By Lori Verderame
Weathervanes or wind vanes remain of specific interest to collectors, particularly those interested in weather forecasting, folk art, and early American sculpture. These objects were perched high above civic buildings in the early years of the American colonies such as churches and city centers and provided necessary information for the members of the community about the all-important weather trends.
Weathervanes were immediately recognizable and some of their forms were directly connected to the history of the town or city. For instance, America’s oldest and most beloved weathervane is that which sits upon Boston’s famous Faneuil Hall of a grasshopper. The form is a longstanding symbol of good luck and the weathervane is a significant tourist attraction as one descends that steps from the T stop at Government Center and embarks upon Faneuil Hall marketplace.
Other beautiful examples of early weathervanes in American were cast from copper with heavier iron or zinc sections. The heavyweight metals help to ensure a good spin from the wind. Later, some of these weathervanes were gold-leafed or gilded to suggest the status of the home or estate owners.
When it comes to the form of weathervanes, horses and roosters are among the most common. Constructed of cast zinc, cast iron, molded copper, or other metals, most 19th Century weathervanes were gilded with gold over a base coat of yellow sizing pigment.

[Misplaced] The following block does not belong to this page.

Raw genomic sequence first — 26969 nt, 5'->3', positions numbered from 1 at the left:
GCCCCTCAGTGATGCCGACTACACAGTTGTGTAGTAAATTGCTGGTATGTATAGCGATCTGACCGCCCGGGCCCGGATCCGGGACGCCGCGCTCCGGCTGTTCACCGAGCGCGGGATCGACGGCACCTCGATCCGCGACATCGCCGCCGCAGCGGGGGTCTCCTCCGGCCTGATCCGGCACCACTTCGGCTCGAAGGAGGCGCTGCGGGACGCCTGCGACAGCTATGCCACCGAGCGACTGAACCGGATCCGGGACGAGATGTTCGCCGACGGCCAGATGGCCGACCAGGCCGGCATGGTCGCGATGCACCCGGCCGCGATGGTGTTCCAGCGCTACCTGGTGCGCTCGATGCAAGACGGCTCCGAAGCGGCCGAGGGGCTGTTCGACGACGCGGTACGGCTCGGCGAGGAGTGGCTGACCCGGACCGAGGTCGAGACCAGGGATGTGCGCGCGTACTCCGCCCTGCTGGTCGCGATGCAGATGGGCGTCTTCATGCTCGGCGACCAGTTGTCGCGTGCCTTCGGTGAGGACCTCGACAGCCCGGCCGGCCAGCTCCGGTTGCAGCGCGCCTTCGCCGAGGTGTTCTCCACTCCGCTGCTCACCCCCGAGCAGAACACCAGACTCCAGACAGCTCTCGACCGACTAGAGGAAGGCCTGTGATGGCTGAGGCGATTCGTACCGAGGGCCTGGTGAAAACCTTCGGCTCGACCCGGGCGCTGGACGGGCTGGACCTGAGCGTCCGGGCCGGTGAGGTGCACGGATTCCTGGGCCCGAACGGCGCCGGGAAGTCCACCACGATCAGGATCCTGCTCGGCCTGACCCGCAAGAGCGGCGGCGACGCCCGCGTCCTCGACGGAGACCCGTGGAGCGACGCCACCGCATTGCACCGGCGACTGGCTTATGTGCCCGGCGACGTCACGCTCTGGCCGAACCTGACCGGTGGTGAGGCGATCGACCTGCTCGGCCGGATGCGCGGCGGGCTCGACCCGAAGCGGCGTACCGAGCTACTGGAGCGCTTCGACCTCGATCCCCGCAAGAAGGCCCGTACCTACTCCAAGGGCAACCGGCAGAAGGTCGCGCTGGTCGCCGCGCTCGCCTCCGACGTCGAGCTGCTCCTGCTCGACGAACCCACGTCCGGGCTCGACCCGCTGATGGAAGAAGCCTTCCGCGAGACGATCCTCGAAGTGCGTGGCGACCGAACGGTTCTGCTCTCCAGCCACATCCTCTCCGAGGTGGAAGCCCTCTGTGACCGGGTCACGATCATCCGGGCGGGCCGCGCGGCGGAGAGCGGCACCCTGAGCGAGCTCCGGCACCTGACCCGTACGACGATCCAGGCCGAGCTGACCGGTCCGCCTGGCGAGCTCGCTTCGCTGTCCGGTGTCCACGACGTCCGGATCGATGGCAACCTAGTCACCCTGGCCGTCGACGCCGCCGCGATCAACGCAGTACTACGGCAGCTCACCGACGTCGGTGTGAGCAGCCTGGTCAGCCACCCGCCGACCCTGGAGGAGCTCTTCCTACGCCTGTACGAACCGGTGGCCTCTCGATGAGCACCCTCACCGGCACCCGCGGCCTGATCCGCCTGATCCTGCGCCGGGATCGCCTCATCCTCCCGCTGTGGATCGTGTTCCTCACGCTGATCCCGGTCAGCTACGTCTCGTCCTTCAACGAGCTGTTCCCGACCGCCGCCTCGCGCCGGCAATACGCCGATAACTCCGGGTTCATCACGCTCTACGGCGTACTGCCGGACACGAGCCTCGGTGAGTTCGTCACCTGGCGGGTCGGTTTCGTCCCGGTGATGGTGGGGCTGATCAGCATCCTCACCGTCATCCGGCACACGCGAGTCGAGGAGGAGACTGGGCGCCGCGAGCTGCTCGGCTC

Well known American weathervane makers include L.W. Cushing, J.W. Fiske, J. Howard, E. G. Washburne, Harris & Company, Cushing and White, A. Jewell, and the Rochester Iron Works. Significant and highly rare values for specific weathervanes include J.R. Mott’s Indian Chief with bow and arrow weathervane of molded copper which sold at auction for approximately $6 million dollars and a 1910 open touring car automobile weathervane that sold for $941,000.
The golden age of weather vanes took place between 1825 and 1900. At my appraisal events, I have evaluated weathervanes from roosters to eagles and horses to butterflies. The majority of sculpted weathervanes in good condition range in value from $3,000 to $15,000 on today’s market. The surface condition and the form are the most important aspects of evaluating antique weathervanes.
Celebrity Ph.D. antiques appraiser, author, and award-winning TV personality, Dr. Lori hosts antiques appraisal events worldwide. Dr. Lori is the star appraiser on Discovery channel’s hit TV show, Auction Kings. Visit DrLoriV.com, Facebook.com/DoctorLori, and 888-431-1010.